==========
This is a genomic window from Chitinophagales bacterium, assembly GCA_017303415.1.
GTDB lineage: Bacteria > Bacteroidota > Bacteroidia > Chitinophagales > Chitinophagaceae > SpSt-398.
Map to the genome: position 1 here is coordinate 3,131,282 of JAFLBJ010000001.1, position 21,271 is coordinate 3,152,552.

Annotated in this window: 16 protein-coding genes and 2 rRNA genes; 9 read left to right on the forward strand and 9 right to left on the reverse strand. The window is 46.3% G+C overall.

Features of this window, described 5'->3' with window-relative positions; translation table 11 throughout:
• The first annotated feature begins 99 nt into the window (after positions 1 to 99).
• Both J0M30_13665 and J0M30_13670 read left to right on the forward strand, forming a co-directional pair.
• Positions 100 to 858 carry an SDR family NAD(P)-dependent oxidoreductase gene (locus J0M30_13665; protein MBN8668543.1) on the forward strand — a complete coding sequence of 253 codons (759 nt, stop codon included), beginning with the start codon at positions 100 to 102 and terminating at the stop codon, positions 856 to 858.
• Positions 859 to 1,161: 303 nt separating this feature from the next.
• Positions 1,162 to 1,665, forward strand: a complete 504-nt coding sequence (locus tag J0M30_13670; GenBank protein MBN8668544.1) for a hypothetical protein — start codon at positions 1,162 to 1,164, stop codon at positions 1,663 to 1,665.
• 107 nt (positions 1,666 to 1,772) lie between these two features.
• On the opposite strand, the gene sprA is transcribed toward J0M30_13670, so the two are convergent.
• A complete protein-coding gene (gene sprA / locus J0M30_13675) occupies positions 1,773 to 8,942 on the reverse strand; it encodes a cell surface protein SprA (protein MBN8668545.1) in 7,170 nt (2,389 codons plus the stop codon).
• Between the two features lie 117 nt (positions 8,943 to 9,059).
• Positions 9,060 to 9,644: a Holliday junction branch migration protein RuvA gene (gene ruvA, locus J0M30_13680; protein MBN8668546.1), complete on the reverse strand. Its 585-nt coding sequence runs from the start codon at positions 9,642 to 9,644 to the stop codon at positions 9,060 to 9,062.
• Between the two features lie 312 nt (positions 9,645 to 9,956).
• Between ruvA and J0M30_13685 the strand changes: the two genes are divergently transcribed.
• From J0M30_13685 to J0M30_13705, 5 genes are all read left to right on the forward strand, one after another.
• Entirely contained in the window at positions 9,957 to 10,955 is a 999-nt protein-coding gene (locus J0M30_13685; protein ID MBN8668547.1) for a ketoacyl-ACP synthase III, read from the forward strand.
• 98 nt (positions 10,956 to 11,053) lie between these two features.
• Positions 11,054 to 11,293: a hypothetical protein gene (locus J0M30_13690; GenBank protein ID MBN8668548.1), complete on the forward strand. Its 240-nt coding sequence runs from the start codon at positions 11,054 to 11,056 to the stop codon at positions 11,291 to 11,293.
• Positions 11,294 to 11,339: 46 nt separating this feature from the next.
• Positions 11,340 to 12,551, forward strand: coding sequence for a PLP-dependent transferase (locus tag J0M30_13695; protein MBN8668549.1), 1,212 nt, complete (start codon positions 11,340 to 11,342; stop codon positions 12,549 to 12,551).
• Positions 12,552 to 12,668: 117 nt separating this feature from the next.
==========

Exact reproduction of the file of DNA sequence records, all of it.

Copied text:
This is a genomic window from Chitinophagales bacterium, assembly GCA_017303415.1.
GTDB lineage: Bacteria > Bacteroidota > Bacteroidia > Chitinophagales > Chitinophagaceae > SpSt-398.
Map to the genome: position 1 here is coordinate 3,131,282 of JAFLBJ010000001.1, position 21,271 is coordinate 3,152,552.

Annotated in this window: 16 protein-coding genes and 2 rRNA genes; 9 read left to right on the forward strand and 9 right to left on the reverse strand. The window is 46.3% G+C overall.

Features of this window, described 5'->3' with window-relative positions; translation table 11 throughout:
• The first annotated feature begins 99 nt into the window (after positions 1 to 99).
• Both J0M30_13665 and J0M30_13670 read left to right on the forward strand, forming a co-directional pair.
• Positions 100 to 858 carry an SDR family NAD(P)-dependent oxidoreductase gene (locus J0M30_13665; protein MBN8668543.1) on the forward strand — a complete coding sequence of 253 codons (759 nt, stop codon included), beginning with the start codon at positions 100 to 102 and terminating at the stop codon, positions 856 to 858.
• Positions 859 to 1,161: 303 nt separating this feature from the next.
• Positions 1,162 to 1,665, forward strand: a complete 504-nt coding sequence (locus tag J0M30_13670; GenBank protein MBN8668544.1) for a hypothetical protein — start codon at positions 1,162 to 1,164, stop codon at positions 1,663 to 1,665.
• 107 nt (positions 1,666 to 1,772) lie between these two features.
• On the opposite strand, the gene sprA is transcribed toward J0M30_13670, so the two are convergent.
• A complete protein-coding gene (gene sprA / locus J0M30_13675) occupies positions 1,773 to 8,942 on the reverse strand; it encodes a cell surface protein SprA (protein MBN8668545.1) in 7,170 nt (2,389 codons plus the stop codon).
• Between the two features lie 117 nt (positions 8,943 to 9,059).
• Positions 9,060 to 9,644: a Holliday junction branch migration protein RuvA gene (gene ruvA, locus J0M30_13680; protein MBN8668546.1), complete on the reverse strand. Its 585-nt coding sequence runs from the start codon at positions 9,642 to 9,644 to the stop codon at positions 9,060 to 9,062.
• Between the two features lie 312 nt (positions 9,645 to 9,956).
• Between ruvA and J0M30_13685 the strand changes: the two genes are divergently transcribed.
• From J0M30_13685 to J0M30_13705, 5 genes are all read left to right on the forward strand, one after another.
• Entirely contained in the window at positions 9,957 to 10,955 is a 999-nt protein-coding gene (locus J0M30_13685; protein ID MBN8668547.1) for a ketoacyl-ACP synthase III, read from the forward strand.
• 98 nt (positions 10,956 to 11,053) lie between these two features.
• Positions 11,054 to 11,293: a hypothetical protein gene (locus J0M30_13690; GenBank protein ID MBN8668548.1), complete on the forward strand. Its 240-nt coding sequence runs from the start codon at positions 11,054 to 11,056 to the stop codon at positions 11,291 to 11,293.
• Positions 11,294 to 11,339: 46 nt separating this feature from the next.
• Positions 11,340 to 12,551, forward strand: coding sequence for a PLP-dependent transferase (locus tag J0M30_13695; protein MBN8668549.1), 1,212 nt, complete (start codon positions 11,340 to 11,342; stop codon positions 12,549 to 12,551).
• Positions 12,552 to 12,668: 117 nt separating this feature from the next.